|Country of origin||United States|
|Headquarters location||Sebastopol, California|
|Distribution||Ingram Publisher Services|
O'Reilly Media (formerly O'Reilly & Associates) is an American media company established by Tim O'Reilly that publishes books and Web sites and produces conferences on computer technology topics. Their distinctive brand features a woodcut of an animal on many of their book covers.
The company began in 1978 as a private consulting firm doing technical writing, based in the Cambridge, Massachusetts area. In 1984, it began to retain publishing rights on manuals created for Unix vendors. A few 70-page "Nutshell Handbooks" were well-received, but the focus remained on the consulting business until 1988. After a conference displaying O'Reilly's preliminary Xlib manuals attracted significant attention, the company began increasing production of manuals and books. The original cover art consisted of animal designs developed by Edie Freedman because she thought that Unix program names sounded like "weird animals".
In 1993 O'Reilly Media created the first web portal, when they launched one of the first Web-based resources, Global Network Navigator. GNN was sold to AOL in 1995, in one of the first large transactions of the dot-com bubble. GNN was the first site on the World Wide Web to feature paid advertising.
Although O'Reilly Media got its start in publishing, roughly two decades after its genesis the company expanded into event production. In 1997, O'Reilly launched The Perl Conference to cross-promote its books on the Perl programming language. Many of the company's other software bestsellers were also on topics that were off the radar of the commercial software industry. In 1998, O'Reilly invited many of the leaders of software projects to a meeting. Originally called the freeware summit, the meeting became known as the Open Source Summit. The O'Reilly Open Source Convention (which includes the Perl conference) is now one of O'Reilly's flagship events. Other key events include the Strata Conference on big data, the Velocity Conference on Web Performance and Operations, and FOO Camp. Past events of note include the O'Reilly Emerging Technology Conference and the Web 2.0 Summit. Overall, O'Reilly describes its business not as publishing or conferences, but as "changing the world by spreading the knowledge of innovators."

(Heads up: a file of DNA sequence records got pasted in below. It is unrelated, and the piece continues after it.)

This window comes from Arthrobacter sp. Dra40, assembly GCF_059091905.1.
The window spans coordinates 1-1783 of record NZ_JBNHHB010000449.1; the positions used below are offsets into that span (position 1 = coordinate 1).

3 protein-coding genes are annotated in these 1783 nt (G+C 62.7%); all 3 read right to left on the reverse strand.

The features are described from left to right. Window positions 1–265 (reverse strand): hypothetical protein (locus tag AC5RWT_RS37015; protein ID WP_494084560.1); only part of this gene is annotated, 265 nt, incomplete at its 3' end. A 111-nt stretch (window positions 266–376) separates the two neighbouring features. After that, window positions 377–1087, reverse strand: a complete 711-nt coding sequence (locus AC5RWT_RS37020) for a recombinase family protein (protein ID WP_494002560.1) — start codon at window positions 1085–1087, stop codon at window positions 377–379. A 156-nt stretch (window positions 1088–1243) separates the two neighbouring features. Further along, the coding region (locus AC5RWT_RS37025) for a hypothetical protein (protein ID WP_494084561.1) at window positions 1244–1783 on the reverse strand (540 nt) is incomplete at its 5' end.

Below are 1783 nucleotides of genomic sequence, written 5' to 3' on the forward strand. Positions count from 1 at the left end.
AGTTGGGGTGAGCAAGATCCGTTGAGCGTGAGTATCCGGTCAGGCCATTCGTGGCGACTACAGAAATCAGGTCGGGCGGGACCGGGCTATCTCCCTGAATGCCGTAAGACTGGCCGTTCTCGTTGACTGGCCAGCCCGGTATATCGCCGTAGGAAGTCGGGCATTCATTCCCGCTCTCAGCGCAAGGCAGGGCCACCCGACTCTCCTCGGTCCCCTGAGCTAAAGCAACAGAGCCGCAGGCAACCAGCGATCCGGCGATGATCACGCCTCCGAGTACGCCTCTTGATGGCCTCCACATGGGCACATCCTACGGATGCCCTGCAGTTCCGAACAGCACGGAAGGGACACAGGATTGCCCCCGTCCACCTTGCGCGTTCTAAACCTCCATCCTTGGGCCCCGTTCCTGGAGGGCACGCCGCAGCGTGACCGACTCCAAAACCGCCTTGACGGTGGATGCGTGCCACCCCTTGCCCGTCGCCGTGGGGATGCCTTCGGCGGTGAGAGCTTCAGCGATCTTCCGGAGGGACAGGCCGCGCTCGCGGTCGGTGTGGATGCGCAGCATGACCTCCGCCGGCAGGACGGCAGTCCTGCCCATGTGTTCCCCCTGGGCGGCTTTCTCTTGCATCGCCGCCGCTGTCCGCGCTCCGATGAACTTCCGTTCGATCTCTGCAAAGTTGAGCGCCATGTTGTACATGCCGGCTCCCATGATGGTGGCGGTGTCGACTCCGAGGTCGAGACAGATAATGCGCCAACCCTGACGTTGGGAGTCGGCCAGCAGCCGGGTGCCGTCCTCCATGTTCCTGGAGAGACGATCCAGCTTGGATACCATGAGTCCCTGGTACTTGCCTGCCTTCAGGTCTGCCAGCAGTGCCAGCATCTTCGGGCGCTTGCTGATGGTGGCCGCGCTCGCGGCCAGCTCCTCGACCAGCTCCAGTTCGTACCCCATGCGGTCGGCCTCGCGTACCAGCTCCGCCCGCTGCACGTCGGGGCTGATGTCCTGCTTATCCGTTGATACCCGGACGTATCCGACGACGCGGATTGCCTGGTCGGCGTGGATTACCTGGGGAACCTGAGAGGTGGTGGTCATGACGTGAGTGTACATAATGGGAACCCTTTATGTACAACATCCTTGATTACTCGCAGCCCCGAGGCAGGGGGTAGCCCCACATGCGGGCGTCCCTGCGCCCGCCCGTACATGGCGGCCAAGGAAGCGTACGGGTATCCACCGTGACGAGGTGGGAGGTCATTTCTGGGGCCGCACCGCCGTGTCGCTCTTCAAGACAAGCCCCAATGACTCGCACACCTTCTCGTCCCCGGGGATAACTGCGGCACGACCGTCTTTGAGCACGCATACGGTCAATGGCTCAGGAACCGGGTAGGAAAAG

Today, the company offers over one dozen conferences:
In the late 1990s, O'Reilly founded the O'Reilly Network, which grew to include sites such as:
In 2008 the company revised its online model and stopped publishing on several of its sites (including Codezoo and O'Reilly Connection). The company also produced dev2dev (a WebLogic-oriented site) in association with BEA and java.net (an open-source community for Java programmers) in association with Sun Microsystems and CollabNet.
In 2001, O'Reilly launched Safari Books Online, a subscription-based service providing access to ebooks (and now also video training) as a joint venture with the Pearson Technology Group. Safari Books Online includes books and video from Adobe Press, Alpha Books, Cisco Press, FT Press, Microsoft Press, New Riders Publishing, O'Reilly, Peachpit Press, Prentice Hall, Prentice Hall PTR, Que and Sams Publishing.